Shown just once to my knowledge in 2009 I must admit I couldn't recall all that much of Gunrush beyond its Broken Britain plot of a grieving father, played by Timothy Spall, tracking down the hoodies who shot to death his daughter just days earlier. It's a plot that is rather reminiscent of James Coburn's final movie, 2002's American Gun; a fact which was I know was running through my head when I watched it. Perhaps it was because of such comparison, that I was ultimately disappointed in Gunrush, but I'm not altogether sure now. So, it's rewatch time - maybe I can provide a clearer picture as to why it left me feeling so meh, and why it hasn't been repeated.
Well, a quick look online tells me that Gunrush lay gathering dust on a scheduler's shelf for a couple of years before its broadcast in 2009 - never a good sign. With that ignominy in mind, it's perhaps not surprising why I believe it hasn't been repeated either. It's a real shame though, because this had a very strong cast – Spall, Deborah Findlay, David Harewood and Paul Kaye – and kept a firm hold of the political hot potato of urban gun crime and the ghettoisation of council estates in inner city areas. It could have been the intelligent alternative to Harry Brown, but instead Richard Cottan's script wavers between offering up a realistic storyline and an infuriatingly stupid one.
It starts out encouragingly. I particularly liked how David Harewood's character met Spall's comment that the youths who had murdered his daughter lived 'just up the road' on the estate with clear derision; "They're not from some other planet" he scoffed. "They're us. They're you and me" Finally, you think, a drama that actually appreciates that criminals are not some specific breed apart from the rest of us. These kids, dabbling with drugs and running in gangs, are just the same as everyone else, except they haven't had the same breaks and they are shaped by totally different dispiriting experiences.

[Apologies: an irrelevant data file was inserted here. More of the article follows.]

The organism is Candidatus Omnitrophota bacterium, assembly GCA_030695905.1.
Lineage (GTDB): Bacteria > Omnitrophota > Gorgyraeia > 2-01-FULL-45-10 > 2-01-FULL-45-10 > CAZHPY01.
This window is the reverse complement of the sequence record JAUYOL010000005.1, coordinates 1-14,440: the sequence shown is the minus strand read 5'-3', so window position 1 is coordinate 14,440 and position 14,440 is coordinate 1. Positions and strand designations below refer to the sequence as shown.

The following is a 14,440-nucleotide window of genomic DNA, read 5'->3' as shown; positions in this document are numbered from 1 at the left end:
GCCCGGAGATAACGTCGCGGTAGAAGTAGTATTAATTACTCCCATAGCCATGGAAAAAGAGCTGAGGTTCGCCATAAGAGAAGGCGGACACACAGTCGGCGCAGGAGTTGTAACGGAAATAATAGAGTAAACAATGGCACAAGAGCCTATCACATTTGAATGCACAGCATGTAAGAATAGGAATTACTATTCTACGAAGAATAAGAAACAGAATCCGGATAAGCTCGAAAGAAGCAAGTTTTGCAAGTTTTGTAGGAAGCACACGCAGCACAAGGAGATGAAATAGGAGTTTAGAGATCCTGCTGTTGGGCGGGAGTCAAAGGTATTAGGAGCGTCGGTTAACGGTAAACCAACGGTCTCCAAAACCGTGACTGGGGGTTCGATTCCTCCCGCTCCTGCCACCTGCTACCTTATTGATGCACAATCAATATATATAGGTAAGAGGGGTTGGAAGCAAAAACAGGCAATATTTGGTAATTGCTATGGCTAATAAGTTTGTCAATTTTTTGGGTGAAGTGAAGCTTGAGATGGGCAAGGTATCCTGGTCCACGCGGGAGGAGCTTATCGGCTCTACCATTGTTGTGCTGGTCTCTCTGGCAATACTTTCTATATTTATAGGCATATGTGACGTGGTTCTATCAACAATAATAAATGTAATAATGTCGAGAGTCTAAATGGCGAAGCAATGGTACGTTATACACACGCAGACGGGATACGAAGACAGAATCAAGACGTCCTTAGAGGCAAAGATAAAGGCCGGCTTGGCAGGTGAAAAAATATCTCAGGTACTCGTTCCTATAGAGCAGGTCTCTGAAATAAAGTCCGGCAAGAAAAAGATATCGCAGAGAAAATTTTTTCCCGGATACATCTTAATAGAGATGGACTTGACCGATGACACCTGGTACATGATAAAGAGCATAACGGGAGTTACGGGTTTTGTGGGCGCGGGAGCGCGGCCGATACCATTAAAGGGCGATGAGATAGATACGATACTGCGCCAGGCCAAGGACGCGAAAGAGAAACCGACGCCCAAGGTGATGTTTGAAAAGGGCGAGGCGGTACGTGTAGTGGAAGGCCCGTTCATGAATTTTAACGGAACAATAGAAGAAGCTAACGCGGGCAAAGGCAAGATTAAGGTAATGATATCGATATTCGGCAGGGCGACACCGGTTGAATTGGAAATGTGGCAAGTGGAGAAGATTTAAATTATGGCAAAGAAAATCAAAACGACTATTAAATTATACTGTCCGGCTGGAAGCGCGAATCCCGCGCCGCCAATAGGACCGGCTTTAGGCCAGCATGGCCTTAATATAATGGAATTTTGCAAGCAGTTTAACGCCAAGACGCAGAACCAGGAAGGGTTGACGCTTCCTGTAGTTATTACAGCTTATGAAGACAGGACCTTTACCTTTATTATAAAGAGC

Naturally it's a big and downbeat grim storyline, depicting a young black male pulling a gun on a young middle class white female teenager and killing her and the blind rage and grief that single devastating act inflicts upon the girl's surviving family. So its a real shame therefor that from such an incendiary starting point, Cottan wimps out on bringing his story to a plausible conclusion, taking it to a final reel that is just as silly as any other kind of Death Wish/Harry Brown scenario. I actually didn't have that much of an issue with Timothy Spall's human doormat becoming a would be vigilante who, when faced with the youth responsible and with the very gun in his hand, contemplated bloody revenge, no not at all - the problem I had was in the ridiculous manner the story removed itself with a single shark jumping leap from the avenue it had taken Spall down to wrap the tale up with no ramifications whatsoever. It didn't help either that the director clearly felt the same way, either consciously or subconsciously, and framed a shot of an anguished wailing Spall against a wall on which you could quite clearly see the word 'RUBBISH'.
There was a germ of a good idea here, especially when it was revealed just what brought about the tragedy that occurred, but it got lost long before the final credits rolled - and that is why, despite Spall's reliably strong performance, Gunrush has returned to the vaults to collect dust.
If you want to see for yourself, it's on YouTube.